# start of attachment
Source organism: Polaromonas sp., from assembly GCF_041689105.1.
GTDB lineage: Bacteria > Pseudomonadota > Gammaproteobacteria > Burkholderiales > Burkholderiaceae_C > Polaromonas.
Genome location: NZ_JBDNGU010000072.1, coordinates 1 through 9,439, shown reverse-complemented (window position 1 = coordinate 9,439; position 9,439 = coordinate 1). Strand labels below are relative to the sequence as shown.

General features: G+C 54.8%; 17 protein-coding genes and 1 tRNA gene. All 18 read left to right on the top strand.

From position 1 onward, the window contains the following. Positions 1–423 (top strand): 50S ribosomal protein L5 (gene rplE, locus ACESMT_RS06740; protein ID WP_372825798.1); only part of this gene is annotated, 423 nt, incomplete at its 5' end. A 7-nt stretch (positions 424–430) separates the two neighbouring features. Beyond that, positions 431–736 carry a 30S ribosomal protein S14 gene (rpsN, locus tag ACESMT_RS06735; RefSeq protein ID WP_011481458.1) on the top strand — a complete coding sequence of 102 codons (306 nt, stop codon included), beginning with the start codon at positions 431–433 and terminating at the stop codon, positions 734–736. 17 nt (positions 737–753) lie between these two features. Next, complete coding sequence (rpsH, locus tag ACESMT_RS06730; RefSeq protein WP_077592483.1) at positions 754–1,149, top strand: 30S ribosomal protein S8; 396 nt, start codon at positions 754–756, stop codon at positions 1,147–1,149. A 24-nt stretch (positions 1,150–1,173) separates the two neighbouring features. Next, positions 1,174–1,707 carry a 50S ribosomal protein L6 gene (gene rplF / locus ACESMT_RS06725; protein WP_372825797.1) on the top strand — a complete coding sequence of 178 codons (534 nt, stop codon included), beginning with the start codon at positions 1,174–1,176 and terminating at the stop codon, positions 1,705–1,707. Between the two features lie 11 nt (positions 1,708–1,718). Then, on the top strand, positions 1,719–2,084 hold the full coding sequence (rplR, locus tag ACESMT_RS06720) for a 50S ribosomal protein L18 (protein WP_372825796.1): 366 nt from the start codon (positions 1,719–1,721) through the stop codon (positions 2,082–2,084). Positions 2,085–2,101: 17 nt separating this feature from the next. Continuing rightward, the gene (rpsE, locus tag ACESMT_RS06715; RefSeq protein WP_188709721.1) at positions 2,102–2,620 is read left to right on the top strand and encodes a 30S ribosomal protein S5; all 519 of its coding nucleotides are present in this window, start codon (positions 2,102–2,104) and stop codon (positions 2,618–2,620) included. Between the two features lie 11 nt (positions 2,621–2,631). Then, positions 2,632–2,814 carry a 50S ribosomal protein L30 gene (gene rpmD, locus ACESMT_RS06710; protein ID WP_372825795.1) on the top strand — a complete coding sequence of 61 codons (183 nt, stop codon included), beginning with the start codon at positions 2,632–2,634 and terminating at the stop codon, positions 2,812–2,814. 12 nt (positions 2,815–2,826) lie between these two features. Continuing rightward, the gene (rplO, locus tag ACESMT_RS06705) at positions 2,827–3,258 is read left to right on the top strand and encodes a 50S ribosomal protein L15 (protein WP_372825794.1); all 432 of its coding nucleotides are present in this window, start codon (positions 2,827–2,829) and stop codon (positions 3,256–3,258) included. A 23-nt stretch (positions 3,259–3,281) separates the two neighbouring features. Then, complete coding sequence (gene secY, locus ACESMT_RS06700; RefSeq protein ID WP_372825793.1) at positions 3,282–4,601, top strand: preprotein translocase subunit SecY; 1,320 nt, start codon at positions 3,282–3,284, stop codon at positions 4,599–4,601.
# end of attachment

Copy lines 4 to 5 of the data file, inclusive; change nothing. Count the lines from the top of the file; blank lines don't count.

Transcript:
General features: G+C 54.8%; 17 protein-coding genes and 1 tRNA gene. All 18 read left to right on the top strand.

From position 1 onward, the window contains the following. Positions 1–423 (top strand): 50S ribosomal protein L5 (gene rplE, locus ACESMT_RS06740; protein ID WP_372825798.1); only part of this gene is annotated, 423 nt, incomplete at its 5' end. A 7-nt stretch (positions 424–430) separates the two neighbouring features. Beyond that, positions 431–736 carry a 30S ribosomal protein S14 gene (rpsN, locus tag ACESMT_RS06735; RefSeq protein ID WP_011481458.1) on the top strand — a complete coding sequence of 102 codons (306 nt, stop codon included), beginning with the start codon at positions 431–433 and terminating at the stop codon, positions 734–736. 17 nt (positions 737–753) lie between these two features. Next, complete coding sequence (rpsH, locus tag ACESMT_RS06730; RefSeq protein WP_077592483.1) at positions 754–1,149, top strand: 30S ribosomal protein S8; 396 nt, start codon at positions 754–756, stop codon at positions 1,147–1,149. A 24-nt stretch (positions 1,150–1,173) separates the two neighbouring features. Next, positions 1,174–1,707 carry a 50S ribosomal protein L6 gene (gene rplF / locus ACESMT_RS06725; protein WP_372825797.1) on the top strand — a complete coding sequence of 178 codons (534 nt, stop codon included), beginning with the start codon at positions 1,174–1,176 and terminating at the stop codon, positions 1,705–1,707. Between the two features lie 11 nt (positions 1,708–1,718). Then, on the top strand, positions 1,719–2,084 hold the full coding sequence (rplR, locus tag ACESMT_RS06720) for a 50S ribosomal protein L18 (protein WP_372825796.1): 366 nt from the start codon (positions 1,719–1,721) through the stop codon (positions 2,082–2,084). Positions 2,085–2,101: 17 nt separating this feature from the next. Continuing rightward, the gene (rpsE, locus tag ACESMT_RS06715; RefSeq protein WP_188709721.1) at positions 2,102–2,620 is read left to right on the top strand and encodes a 30S ribosomal protein S5; all 519 of its coding nucleotides are present in this window, start codon (positions 2,102–2,104) and stop codon (positions 2,618–2,620) included. Between the two features lie 11 nt (positions 2,621–2,631). Then, positions 2,632–2,814 carry a 50S ribosomal protein L30 gene (gene rpmD, locus ACESMT_RS06710; protein ID WP_372825795.1) on the top strand — a complete coding sequence of 61 codons (183 nt, stop codon included), beginning with the start codon at positions 2,632–2,634 and terminating at the stop codon, positions 2,812–2,814. 12 nt (positions 2,815–2,826) lie between these two features. Continuing rightward, the gene (rplO, locus tag ACESMT_RS06705) at positions 2,827–3,258 is read left to right on the top strand and encodes a 50S ribosomal protein L15 (protein WP_372825794.1); all 432 of its coding nucleotides are present in this window, start codon (positions 2,827–2,829) and stop codon (positions 3,256–3,258) included. A 23-nt stretch (positions 3,259–3,281) separates the two neighbouring features. Then, complete coding sequence (gene secY, locus ACESMT_RS06700; RefSeq protein ID WP_372825793.1) at positions 3,282–4,601, top strand: preprotein translocase subunit SecY; 1,320 nt, start codon at positions 3,282–3,284, stop codon at positions 4,599–4,601.